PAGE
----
With Android’s growing momentum, the Flash platform is perfectly positioned to allow developers to take advantage of its runtime to distribute content across mobile. Part of Packt Publishing’s popular Cookbook series: Flash Development for Android Cookbook by Joseph Labrecque offers over 90 carefully selected recipes for demonstrating mobile concepts related to Android and providing step-by-step practical examples.
While knowledge of ActionScript 3 is a requirement, even beginners should be able to grasp most of the concepts covered and easily lift the code examples straight from the book into their own projects. Impressively, the reader isn’t restricted to a single IDE. Instead many popular options are covered, with time spent in the opening chapter detailing how to configure Flash Professional, Flash Builder and the popular Powerflasher FDT. And while its focus is predominantly on pure ActionScript, the author also finds time to cover the Flex framework where appropriate.
With your development environment set-up, attention turns to your Android handset and the basics of device interaction. A series of concise and straightforward recipes highlight how to take advantage of multi-touch, gesture support, the virtual keyboard, and any physical keys found on the device. For anyone used to development for desktop, the content covered here will help get you in the correct mindset for targeting mobile.
Android devices also feature a wide range of sensors, and the book spends many chapters exploring those that are accessible from Flash. The geolocation sensor is covered and examples of it being used in conjunction with with a third-party API are given. Unfortunately the API chosen was Google Maps, which has now been deprecated. Nevertheless, it does illustrate the point and the techniques can easily be transferred to alternative services.
Valuable time is also spent covering the accelerometer, including how to detect changes in the device’s orientation. The difficult subject of screen layout is also addressed, with examples highlighting how to adapt your application’s layout in response to orientation changes. Some recipe’s demonstrating the strength of Flex for such tasks are also given, which is a useful insight for those who aren’t familiar with the framework.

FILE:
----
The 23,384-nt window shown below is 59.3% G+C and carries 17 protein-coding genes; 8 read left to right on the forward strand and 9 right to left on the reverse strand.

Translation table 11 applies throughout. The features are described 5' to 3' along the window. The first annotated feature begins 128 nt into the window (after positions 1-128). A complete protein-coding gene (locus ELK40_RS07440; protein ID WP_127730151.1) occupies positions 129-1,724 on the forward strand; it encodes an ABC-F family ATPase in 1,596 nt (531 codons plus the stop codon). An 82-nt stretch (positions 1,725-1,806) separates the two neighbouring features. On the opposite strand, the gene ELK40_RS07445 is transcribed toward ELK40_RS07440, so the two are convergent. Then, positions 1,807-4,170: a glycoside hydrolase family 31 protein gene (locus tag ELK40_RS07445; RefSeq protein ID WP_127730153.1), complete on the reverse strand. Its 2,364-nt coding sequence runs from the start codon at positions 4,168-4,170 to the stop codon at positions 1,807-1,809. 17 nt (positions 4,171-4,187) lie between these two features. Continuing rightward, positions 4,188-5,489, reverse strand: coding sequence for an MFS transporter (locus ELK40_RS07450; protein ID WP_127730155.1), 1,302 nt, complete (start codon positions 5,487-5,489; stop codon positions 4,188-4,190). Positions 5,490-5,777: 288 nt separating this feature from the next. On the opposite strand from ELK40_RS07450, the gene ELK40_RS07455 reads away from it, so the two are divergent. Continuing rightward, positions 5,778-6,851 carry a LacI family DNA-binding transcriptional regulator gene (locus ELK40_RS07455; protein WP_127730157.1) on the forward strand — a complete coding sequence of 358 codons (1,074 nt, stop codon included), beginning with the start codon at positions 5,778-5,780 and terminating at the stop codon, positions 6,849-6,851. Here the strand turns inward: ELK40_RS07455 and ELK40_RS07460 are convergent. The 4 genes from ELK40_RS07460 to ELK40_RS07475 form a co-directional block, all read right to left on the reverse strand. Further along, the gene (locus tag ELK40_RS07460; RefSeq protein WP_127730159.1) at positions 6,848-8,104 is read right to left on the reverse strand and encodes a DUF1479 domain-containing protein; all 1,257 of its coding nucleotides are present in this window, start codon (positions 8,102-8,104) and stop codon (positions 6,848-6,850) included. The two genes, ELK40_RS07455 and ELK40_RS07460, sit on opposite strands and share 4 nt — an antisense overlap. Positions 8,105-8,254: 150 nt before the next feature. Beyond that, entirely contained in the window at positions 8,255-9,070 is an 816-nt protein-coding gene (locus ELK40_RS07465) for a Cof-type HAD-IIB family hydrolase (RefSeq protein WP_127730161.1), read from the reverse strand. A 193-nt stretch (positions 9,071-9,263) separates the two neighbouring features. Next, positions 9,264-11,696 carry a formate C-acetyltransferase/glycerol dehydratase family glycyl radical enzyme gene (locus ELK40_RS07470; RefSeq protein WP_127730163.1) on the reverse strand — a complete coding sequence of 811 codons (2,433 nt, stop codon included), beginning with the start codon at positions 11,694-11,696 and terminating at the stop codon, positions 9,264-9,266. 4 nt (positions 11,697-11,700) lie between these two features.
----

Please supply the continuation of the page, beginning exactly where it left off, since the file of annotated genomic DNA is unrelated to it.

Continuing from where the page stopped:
Probably the most popular sensors on any mobile device is the camera, and the cookbook shows how to capture both still images and shoot video. As well as Flash’s traditional camera support where video is rendered directly within your application, the reader is also shown how to launch the device’s native camera app to perform these duties. When targeting Android, it’s important to deliver a consistent experience to the user by presenting them with familiar native apps for such tasks, and this is successfully highlighting. Loading images from Android’s Camera Roll app is another example of this.
Both video and audio, in general, are well catered for. In addition to capturing video, there are plenty of examples showing how to playback both local and remote video. Streaming video from a Flash Media Server is also included. There’s even room to explore microphone audio capture and the generation of sound at runtime. Unfortunately hardware accelerated H.264 video playback, which is new to Flash, arrived just a little too late to appear in the book, which is shame as it’s a great feature.
The format, allows you to dive right into any subject you like, with the majority of recipes being independent from one another. This makes Flash Development for Android Cookbook a resource worth keeping close at hand during development. You’ll find yourself frequently turning to it, either to serve as a reminder or to learn something new. While it might not always go into the greatest detail, what we have is a wide coverage of what Flash has to offer on Android. You’ll find that after each recipe you’ll be in a good position to go on and seek any further knowledge you require.
A very easy and concise read. I highly recommend this book to any Flash developers wishing to explore Android development.